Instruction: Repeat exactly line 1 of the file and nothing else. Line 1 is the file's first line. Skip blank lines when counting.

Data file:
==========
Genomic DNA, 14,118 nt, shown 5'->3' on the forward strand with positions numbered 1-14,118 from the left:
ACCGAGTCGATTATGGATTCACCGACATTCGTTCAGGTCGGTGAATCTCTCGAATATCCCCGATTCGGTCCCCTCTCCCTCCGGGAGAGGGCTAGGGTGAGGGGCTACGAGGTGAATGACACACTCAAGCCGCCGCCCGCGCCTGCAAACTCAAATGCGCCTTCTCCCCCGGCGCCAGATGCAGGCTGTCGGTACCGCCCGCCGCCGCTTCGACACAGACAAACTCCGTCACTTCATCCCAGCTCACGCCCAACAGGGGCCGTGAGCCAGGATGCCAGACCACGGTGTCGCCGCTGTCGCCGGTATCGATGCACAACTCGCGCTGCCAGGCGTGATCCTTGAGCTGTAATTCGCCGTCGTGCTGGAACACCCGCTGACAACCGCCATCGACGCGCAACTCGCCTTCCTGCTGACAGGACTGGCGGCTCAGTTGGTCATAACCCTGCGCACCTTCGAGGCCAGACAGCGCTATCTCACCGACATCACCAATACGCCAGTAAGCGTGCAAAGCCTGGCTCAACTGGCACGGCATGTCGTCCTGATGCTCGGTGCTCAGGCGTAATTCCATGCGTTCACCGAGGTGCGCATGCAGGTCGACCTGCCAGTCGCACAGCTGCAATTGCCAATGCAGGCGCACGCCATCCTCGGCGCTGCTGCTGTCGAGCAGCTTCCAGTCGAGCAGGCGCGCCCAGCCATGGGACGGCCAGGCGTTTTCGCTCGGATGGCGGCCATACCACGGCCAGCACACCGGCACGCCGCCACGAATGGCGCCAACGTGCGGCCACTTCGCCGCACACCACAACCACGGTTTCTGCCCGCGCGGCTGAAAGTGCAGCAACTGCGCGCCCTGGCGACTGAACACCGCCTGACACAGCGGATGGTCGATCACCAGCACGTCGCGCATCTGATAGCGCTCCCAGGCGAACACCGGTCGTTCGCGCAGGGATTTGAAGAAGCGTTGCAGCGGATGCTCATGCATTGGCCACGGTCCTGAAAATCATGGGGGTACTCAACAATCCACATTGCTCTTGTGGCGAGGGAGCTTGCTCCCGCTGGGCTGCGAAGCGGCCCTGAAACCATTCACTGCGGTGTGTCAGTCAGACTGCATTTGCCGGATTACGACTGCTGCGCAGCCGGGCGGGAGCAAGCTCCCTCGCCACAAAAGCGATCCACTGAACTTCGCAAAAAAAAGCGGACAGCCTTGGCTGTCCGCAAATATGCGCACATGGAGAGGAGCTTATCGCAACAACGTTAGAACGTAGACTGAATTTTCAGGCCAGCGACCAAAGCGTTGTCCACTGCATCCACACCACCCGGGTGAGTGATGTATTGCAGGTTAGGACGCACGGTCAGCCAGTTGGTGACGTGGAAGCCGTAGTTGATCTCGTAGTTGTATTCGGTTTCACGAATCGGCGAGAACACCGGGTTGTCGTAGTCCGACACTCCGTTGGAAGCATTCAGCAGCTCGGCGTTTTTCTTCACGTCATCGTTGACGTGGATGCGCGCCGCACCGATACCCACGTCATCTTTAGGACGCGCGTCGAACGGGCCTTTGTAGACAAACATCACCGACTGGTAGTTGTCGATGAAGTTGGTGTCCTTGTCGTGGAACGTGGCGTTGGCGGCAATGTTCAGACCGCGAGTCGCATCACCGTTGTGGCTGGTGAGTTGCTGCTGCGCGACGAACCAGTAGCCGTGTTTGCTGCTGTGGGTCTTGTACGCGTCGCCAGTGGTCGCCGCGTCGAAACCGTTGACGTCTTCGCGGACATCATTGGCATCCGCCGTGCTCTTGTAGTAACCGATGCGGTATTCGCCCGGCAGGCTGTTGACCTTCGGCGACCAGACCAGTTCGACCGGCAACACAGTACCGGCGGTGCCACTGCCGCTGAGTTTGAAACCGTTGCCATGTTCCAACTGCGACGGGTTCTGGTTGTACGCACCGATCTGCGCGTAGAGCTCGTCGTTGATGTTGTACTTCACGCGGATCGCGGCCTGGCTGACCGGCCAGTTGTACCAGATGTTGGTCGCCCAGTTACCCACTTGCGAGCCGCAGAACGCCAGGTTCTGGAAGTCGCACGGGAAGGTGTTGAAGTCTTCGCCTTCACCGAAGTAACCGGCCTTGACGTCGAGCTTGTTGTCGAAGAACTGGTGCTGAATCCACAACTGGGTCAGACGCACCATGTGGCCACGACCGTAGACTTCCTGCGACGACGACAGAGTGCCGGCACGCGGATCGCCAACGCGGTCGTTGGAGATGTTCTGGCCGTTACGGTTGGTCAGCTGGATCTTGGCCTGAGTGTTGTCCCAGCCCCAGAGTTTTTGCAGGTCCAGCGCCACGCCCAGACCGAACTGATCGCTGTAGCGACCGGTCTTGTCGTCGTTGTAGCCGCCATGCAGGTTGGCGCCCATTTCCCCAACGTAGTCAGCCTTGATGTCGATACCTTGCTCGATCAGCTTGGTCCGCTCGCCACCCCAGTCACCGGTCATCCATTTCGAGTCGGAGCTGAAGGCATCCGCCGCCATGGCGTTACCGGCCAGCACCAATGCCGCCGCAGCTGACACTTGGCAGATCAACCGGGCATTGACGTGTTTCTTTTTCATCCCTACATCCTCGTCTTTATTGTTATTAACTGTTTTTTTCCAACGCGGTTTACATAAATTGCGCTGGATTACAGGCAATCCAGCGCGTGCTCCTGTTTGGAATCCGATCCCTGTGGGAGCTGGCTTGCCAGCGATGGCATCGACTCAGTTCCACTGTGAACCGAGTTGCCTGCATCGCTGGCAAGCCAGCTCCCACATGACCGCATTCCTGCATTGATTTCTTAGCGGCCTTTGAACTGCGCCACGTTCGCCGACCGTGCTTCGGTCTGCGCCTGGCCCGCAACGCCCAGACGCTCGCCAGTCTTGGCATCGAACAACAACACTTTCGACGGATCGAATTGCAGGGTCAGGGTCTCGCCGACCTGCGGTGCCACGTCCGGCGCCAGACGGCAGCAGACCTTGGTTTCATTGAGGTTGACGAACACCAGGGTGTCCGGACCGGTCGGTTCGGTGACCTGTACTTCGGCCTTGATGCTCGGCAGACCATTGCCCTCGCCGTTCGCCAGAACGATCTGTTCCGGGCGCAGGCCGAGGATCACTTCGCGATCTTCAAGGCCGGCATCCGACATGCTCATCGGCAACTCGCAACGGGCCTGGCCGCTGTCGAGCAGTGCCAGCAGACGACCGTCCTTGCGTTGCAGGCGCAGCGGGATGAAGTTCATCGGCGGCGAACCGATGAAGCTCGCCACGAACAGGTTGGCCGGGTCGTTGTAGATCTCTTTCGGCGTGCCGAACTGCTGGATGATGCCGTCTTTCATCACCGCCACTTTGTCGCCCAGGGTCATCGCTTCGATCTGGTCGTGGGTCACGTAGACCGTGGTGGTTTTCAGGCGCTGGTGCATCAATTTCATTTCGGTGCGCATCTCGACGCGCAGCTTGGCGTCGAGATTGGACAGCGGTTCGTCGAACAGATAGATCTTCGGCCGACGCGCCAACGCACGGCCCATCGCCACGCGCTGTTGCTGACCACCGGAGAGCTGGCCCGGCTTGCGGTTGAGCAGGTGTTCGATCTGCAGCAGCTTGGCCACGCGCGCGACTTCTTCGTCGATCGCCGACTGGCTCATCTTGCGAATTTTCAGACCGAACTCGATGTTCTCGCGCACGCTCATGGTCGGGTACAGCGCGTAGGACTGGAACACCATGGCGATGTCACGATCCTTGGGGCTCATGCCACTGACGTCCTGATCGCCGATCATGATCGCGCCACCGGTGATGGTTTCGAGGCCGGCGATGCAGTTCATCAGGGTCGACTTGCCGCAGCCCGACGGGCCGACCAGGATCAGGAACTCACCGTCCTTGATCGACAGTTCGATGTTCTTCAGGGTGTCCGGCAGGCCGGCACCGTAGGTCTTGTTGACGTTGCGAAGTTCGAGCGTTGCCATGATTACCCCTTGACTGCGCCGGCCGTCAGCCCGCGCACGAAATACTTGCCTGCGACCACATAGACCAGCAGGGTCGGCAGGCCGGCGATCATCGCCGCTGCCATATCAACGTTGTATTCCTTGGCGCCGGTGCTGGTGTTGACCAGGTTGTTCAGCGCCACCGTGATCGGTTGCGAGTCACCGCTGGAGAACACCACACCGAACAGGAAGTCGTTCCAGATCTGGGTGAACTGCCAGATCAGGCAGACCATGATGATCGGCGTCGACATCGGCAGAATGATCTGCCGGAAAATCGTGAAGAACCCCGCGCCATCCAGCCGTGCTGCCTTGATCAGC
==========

Genomic DNA, 14,118 nt, shown 5'->3' on the forward strand with positions numbered 1-14,118 from the left: